Union Membership Mostly Steady in 2014


March 2015


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Union membership in the United States remained largely unchanged in 2014, according to data contained in an annual report released Jan. 23 by the U.S. Bureau of Labor Statistics (BLS). The report stated that 11.1 percent of America’s wage and salary workers were members of unions last year compared to 11.3 percent in 2013, a fractional reduction of 0.2 percent.


The number of wage and salary workers belonging to unions, at 14.6 million, was little different from 2013. In 1983, the first year for which comparable union data are available, the union membership rate was 20.1 percent, and there were 17.7 million union workers.


In 2014, 7.2 million employees in the public sector belonged to a union, compared to 7.4 million workers in the private sector. The union membership rate for public-sector workers (35.7 percent) was substantially higher than the rate for private-sector workers (6.6 percent).


“Today’s release of the annual union membership numbers by the Bureau of Labor Statistics shows that in this economic recovery, people are either seeking out good union jobs or taking matters into their own hands by forming unions to raise wages and ensure that new jobs are good jobs,” said AFL-CIO President Richard Trumka.


“In 2014, workers made great strides and confronted great challenges, including major organizing wins at American Airlines, multiple state legislative victories on the minimum wage and innovative campaigns conducted by carwash workers, among others,” the federation president said. “We recognize, however, that right-wing billionaires’ extremist politics, a rapacious Wall Street and insufficient advocacy from political leaders thwarted further progress.”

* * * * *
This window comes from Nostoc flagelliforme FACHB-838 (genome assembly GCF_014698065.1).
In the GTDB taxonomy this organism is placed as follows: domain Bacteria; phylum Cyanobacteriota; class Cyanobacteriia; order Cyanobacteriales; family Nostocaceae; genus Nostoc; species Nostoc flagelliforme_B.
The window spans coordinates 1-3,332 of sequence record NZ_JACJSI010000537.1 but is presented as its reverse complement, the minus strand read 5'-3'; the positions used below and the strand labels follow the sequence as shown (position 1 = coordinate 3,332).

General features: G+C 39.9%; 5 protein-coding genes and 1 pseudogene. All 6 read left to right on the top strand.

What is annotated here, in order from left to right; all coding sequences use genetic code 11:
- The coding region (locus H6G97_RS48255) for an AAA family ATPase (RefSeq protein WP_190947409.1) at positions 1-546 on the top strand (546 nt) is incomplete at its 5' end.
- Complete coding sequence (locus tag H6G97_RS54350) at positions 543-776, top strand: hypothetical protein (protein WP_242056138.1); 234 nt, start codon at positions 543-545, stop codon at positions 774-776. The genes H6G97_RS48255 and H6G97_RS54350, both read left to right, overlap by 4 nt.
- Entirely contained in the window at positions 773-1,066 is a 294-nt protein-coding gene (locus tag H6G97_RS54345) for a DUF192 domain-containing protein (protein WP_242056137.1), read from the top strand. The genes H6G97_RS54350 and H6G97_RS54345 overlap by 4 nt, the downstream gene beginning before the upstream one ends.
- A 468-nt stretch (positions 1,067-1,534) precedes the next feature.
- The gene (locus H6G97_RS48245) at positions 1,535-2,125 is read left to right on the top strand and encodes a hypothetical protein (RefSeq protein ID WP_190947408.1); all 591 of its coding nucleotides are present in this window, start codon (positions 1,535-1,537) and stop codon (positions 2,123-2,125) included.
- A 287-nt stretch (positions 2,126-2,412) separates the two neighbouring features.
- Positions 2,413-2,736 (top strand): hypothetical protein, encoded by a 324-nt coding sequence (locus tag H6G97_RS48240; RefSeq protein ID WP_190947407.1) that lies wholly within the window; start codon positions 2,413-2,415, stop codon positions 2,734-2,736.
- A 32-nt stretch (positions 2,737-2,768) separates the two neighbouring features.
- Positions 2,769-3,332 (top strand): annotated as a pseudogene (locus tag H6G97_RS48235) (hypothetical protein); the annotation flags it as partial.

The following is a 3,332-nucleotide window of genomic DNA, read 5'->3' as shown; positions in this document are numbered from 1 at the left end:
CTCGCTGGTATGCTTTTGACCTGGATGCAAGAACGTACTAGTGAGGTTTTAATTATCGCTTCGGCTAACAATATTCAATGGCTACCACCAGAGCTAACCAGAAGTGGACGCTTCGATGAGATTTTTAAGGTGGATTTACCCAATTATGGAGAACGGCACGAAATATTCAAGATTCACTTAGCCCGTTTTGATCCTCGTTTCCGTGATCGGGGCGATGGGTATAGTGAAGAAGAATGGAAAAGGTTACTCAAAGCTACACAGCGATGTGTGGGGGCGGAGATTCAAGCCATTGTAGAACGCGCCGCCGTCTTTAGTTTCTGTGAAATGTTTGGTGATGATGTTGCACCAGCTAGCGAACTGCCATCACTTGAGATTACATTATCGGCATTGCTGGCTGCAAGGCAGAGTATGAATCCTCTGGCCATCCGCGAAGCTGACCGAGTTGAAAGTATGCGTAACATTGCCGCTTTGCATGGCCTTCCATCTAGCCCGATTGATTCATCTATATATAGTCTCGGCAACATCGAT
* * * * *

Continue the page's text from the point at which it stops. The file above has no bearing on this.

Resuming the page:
U.S. Secretary of Labor Thomas E. Perez also weighed in, noting, “Today’s report confirms what we’ve always known: that belonging to a union makes a powerful difference in people’s lives, providing greater economic security and helping them punch their ticket to the middle class.


“The economy is resurgent, with an unemployment rate well below 6 percent and job growth we haven’t experienced since the late 1990’s,” Perez continued. “The challenge we face now is creating shared prosperity, ensuring that our growing economy works for everyone. To do that, we need to turn up the volume on worker voice.”


According to data from the 2014 BLS report:


Public-sector workers had a union membership rate (35.7 percent), more than five times higher than that of private-sector workers (6.6 percent).


Workers in education, training, and library occupations and in protective service occupations had the highest unionization rate, at 35.3 percent for each occupation group.


Men had a higher union membership rate (11.7 percent) than women (10.5 percent) in 2014.


Black workers were more likely to be union members than were white, Asian, or Hispanic workers.


Median weekly earnings of unrepresented workers ($763) were 79 percent of earnings for workers who were union members ($970).


Among states, New York continued to have the highest union membership rate (24.6 percent), and North Carolina again had the lowest rate (1.9 percent).



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